I think that we will visit Beijing many times over the next few years.  So in planning our first trip to this amazing city back in November, we tried to make time for the famous spots and some lesser known.  We chose the Forbidden City, the Zoo, Olympic Park and a few other sites.  This visit was scheduled around my appointment with a rheumatologist at the Beijing University People’s Hospital.  (That will have to be a separate blog entry.)  We chose a hotel that would be close to the university, so that put us in the northwest corner of the city center, close to the Zoo and near the Summer Palace.  It was also close to a metro stop.  Between that and the inexpensive taxis, we had an easy time getting around.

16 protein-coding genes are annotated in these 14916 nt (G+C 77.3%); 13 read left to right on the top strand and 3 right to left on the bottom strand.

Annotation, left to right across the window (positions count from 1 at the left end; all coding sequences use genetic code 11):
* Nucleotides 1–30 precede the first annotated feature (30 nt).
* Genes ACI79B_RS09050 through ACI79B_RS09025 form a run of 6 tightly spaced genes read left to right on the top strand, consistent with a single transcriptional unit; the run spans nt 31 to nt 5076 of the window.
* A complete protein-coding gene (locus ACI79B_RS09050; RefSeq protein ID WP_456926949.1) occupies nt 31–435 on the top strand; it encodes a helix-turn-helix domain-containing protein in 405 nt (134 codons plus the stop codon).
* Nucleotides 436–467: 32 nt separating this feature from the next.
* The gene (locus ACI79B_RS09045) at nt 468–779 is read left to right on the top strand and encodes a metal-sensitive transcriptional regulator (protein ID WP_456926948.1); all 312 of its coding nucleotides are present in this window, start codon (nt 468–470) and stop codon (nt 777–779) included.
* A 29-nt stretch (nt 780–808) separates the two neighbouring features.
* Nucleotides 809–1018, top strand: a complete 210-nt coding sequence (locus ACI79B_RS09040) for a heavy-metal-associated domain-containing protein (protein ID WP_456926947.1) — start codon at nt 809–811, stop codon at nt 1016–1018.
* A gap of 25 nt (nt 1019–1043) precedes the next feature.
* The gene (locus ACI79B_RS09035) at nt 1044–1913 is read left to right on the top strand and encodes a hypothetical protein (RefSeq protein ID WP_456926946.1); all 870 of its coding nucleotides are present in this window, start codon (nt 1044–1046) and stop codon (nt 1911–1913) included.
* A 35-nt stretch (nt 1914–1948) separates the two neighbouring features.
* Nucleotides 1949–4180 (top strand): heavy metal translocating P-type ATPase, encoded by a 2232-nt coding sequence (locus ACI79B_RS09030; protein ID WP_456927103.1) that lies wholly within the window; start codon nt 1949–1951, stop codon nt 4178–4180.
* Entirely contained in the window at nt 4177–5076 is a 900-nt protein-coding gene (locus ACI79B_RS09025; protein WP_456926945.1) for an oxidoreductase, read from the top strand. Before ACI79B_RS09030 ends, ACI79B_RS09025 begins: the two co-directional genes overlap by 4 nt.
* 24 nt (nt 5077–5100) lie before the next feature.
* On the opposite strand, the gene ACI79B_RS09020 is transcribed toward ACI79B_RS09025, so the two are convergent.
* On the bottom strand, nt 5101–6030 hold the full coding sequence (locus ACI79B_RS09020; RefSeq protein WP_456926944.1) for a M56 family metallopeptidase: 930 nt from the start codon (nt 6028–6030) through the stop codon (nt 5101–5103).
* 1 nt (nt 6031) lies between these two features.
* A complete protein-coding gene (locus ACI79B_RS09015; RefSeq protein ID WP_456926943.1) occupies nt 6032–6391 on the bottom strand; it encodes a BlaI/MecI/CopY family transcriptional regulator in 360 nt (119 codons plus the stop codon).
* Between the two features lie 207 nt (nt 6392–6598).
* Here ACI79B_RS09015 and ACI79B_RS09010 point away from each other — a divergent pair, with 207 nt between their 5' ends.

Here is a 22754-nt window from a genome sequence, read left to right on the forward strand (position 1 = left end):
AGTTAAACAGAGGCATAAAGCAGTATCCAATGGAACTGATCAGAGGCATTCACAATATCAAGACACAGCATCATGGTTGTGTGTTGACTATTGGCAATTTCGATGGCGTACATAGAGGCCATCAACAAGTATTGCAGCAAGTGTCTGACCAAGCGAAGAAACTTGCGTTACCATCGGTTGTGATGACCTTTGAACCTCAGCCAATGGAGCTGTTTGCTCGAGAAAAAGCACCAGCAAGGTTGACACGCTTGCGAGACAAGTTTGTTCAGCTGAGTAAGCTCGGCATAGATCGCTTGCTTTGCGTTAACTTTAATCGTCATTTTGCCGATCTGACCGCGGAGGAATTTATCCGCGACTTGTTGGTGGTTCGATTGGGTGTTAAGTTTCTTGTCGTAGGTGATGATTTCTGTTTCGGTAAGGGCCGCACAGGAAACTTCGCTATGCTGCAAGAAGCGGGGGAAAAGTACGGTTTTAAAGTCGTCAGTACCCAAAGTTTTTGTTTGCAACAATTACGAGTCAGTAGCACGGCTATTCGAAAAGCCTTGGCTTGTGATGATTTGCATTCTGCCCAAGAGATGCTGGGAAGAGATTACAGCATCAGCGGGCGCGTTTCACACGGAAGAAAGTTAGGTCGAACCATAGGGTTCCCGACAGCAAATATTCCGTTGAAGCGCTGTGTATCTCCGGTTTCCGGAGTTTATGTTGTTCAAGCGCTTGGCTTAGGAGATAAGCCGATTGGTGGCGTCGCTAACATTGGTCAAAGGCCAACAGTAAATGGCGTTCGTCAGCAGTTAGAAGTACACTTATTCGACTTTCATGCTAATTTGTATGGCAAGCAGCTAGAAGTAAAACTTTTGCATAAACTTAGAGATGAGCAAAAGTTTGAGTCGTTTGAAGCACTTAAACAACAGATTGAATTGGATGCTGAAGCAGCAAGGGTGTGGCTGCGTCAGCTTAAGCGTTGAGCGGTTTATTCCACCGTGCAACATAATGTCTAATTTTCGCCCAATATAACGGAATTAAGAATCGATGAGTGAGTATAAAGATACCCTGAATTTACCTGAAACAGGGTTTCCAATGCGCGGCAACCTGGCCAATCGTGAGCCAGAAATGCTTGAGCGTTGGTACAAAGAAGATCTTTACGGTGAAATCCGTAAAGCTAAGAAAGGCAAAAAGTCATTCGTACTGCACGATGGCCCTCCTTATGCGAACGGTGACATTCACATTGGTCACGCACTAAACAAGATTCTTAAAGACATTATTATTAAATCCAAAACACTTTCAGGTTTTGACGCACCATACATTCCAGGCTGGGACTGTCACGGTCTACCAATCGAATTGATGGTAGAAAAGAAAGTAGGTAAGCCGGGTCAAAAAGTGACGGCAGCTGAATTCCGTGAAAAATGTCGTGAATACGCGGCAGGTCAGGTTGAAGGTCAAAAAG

I went down a day earlier for my doctor’s appointment.  So later that day, I opted for a trip to the Silk Market and Wangfujing Street.  Given the shopping and the thousands of people, Tim would opt out of both these excursions.  In the Silk Market, as it is called, they actually sell souvenirs, material, pearls, watches, luxury copies and more.  Many vendors speak English, and they will get your attention by saying “Lady”.  So imagine walking down an aisle of your local department store and having the sales clerks shouting “Hey lady.”  “Lady, wanna buy a watch.”  “Lady, buy necklace.”  “Lady.”  “Lady.”  “Hello lady.”  They are hard bargainers too, and once you show interest in an item, they will expect you to negotiate a price and buy it.  This isn’t really the place for browsers, nor for people who can’t say no and walk away.  You must be as tough as they are.